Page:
I wrote the first complete draft of Kookaburra in late 2017, but not before I had delved deep into kookaburra physical, social, environmental information.
I learned about their amazing monocular and binocular vision.
I learned that females are just a little heavier than males, which is related to the energy required to produce eggs.
I learned that adolescent kookas can be quite clumsy in a nest.
I learned the reason fledgling kooka feathers remain sheathed until the last possible moment.
None of that makes it explicitly into this dual narrative, narrative non fiction picture book. But I need to know all of this to before I can begin to write. These facts support my story as surely as foundations stop houses falling down. Invisible but essential.
Tannya Harricks has again taken my words and added her special palette of magic to give life and colour to Kookaburra. Her work sings.
Kookaburra is a new title in the Nature Storybook series from Walker Books Australia. I am ever grateful to Walker for helping me share our wonderful Australian animals with readers around the world.
The first sighting of the actual book is always very exciting. In book evolution terms, nearly three years is not so very long, but it does feel it.
We went to the beach today, for tomorrow we lock down again for six weeks. Point Cook Coastal Reserve has a long shallow beach front that stretches for many kilometres. The sky was blue, the tide was low, the seagulls were dancing in the water margins.
Yup, the seagulls were dancing. Advancing to the very margins of water/sand and doing a quick two-step patterpatterpatter, then pouncing on whatever they disturbed. If the numbers there and the squawking is anything to go by, it was the equivalent of an easter egg hunt. They were exuberant!
But that’s not the story I started to tell …
Further along the beach we wandered from the sand to the gardens of the Point Cook Homestead. This was a beach house for the Chirnsides of Werribee Mansion. It would have been so much cooler in summer to be right there on the beach. We wandered around the garden and outside the house and other buildings. There we encountered a grandfather and his grandson.
Grandfather had lived in the area all his life. His grandson had clearly met this man before, and was calming sitting waiting for him to finish his tale, his chatter. It took a while, so after a few minutes I wandered over to the boy.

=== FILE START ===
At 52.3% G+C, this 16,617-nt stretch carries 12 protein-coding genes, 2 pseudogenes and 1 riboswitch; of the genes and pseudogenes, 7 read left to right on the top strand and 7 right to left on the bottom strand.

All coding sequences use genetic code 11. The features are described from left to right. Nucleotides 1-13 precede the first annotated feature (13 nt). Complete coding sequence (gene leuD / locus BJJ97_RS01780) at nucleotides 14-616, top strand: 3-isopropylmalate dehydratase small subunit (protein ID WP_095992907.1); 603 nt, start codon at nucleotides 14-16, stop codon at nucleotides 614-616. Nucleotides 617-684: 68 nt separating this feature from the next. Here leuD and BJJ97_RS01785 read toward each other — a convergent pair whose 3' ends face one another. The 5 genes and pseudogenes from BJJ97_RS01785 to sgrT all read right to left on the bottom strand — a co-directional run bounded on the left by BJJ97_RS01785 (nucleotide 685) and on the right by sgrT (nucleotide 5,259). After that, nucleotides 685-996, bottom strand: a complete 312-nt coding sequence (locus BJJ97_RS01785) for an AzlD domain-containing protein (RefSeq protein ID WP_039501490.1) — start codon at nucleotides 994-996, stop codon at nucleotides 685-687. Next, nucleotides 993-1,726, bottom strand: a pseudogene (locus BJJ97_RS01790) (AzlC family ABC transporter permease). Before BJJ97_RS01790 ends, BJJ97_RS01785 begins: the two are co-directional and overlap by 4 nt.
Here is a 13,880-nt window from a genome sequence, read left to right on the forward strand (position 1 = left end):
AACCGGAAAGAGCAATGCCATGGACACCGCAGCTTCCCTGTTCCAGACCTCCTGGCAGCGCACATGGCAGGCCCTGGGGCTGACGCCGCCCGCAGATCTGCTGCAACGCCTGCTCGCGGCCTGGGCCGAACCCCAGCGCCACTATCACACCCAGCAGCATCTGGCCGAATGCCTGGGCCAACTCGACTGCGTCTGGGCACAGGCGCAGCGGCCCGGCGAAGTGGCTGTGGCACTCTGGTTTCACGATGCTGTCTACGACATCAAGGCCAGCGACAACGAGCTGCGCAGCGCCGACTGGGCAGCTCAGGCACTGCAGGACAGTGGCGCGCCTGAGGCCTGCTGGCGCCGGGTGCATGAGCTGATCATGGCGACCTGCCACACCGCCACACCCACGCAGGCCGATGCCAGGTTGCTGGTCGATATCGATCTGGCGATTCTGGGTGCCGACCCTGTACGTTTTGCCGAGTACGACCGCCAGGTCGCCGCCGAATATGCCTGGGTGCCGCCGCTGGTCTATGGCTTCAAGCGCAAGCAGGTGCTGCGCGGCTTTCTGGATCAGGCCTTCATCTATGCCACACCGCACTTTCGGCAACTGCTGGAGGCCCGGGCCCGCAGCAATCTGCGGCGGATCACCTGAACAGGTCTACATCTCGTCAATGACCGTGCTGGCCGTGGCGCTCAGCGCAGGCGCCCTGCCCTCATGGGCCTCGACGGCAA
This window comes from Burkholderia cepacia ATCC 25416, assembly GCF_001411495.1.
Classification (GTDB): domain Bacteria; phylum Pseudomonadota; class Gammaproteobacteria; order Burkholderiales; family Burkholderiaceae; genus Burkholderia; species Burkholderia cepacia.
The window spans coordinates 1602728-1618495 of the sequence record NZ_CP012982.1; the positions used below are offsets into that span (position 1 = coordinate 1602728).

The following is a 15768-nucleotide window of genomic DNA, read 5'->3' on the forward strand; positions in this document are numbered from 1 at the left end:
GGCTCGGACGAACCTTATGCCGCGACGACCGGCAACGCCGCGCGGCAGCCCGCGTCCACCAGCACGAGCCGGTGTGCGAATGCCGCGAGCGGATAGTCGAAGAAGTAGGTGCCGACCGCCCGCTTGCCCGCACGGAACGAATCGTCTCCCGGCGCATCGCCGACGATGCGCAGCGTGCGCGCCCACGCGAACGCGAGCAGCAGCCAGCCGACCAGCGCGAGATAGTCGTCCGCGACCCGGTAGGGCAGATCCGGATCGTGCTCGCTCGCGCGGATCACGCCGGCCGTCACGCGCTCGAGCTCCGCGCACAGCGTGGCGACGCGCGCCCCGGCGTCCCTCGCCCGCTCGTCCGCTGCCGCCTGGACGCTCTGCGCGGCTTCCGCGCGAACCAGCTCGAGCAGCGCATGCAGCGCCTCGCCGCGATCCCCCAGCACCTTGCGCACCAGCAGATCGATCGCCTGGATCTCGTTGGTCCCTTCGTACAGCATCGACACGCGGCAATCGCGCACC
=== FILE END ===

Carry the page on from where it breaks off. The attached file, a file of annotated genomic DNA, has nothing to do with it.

‘There’re some shoes in the tree,’ he told me.
So there were. I asked him who he thought they belonged to, but that was too big a question so I started again.
‘How old was the owner of the shoes?’
At first he shrugged. Then I guesstimated with my fingers and set them close to his shoes.
‘Mine are bigger,’ he said.
‘A bit,’ I agreed. ‘How old are you?’
‘Do you think the owner might have been five?’
He nodded enthusiastically. ‘Yes.’
And so began our storymaking. We decided that the boy’s shoes had become wet while playing at the beach and his teacher had hung them in a tree to dry while they lunched at a nearby table. They had then forgotten them when they left.
But then, as grandfather kept chatting, we investigated some other storylines. Could they have been blown into the tree? Could they have been there for fifty years? We examined each scenario in detail. There would have had to have been a hurricane to blow the shoes so high and that was unlikely. The style of shoe suggested they were less than fifty years old, but the wear patterns suggested they weren’t brand new. We agreed that the fading colours of the uppers could be misleading.
We then started to wonder at a set of gates that stood alone in the middle of the grass. We found the road that used to lead to the gate, and another that now bypassed it. We decided that perhaps it was a horse paddock for the horses that then slept in the stables nearby.
Then grandfather called him and he was gone. Apparently grandfather brings him to a nearby forest too – just beyond the homestead.
A forest! That’s where we’ll be heading next time.
That’s been my challenge for this recent project with Wild Dingo Press in a new series called Aussie STEM Stars. Georgia Ward-Fear is a wildlife warrior, a reptile biologist, conservation ecologist, a goanna wrangler, a traveller, a conservationist, an adventurer, an educator, a scientist, a Superstar of STEM (the integrated study of science, technology, engineering and maths).
Georgia lives in Tasmania, works in the Kimberley, has family in NSW and Queensland, speaks at conferences around the world. It was never possible to know just where she might be when she read my emails, or answered a phonecall. It may be true that her mother used to call her Mistress Mayhem, and that the name may still fit …
Georgia’s story is one of three titles in this new series from Wild Dingo Press. Dianne Wolfer has written the story of Munjed Al Muderis, surgical inventor. Cristy Burne tells Fiona Wood’s story. Hop on over to Cristy’s and to Dianne’s website for more about these talented writers. Each title offers the opportunity to get to know a scientist, including how they came to be leaders in their respective worlds. All three are set for release on Sep 1.
Georgia’s PhD involved teaching goannas to avoid eating cane toads. But you don’t just wake up one morning as a child and decide that you’re going to try to save goannas from toxic toads. How did she get there? What was she like as a child? Who helped her along the way? Why did she make the decisions she did? Did she get everything right always?
The Aussie STEM Stars series is written for 10- 13 year olds. It does show young people some potential pathways into STEM careers by detailing the journeys of three inspiring scientists. But first and foremost, each story is intended to be a great read about fascinating individuals. Settle down and dive in. Why not collect all three?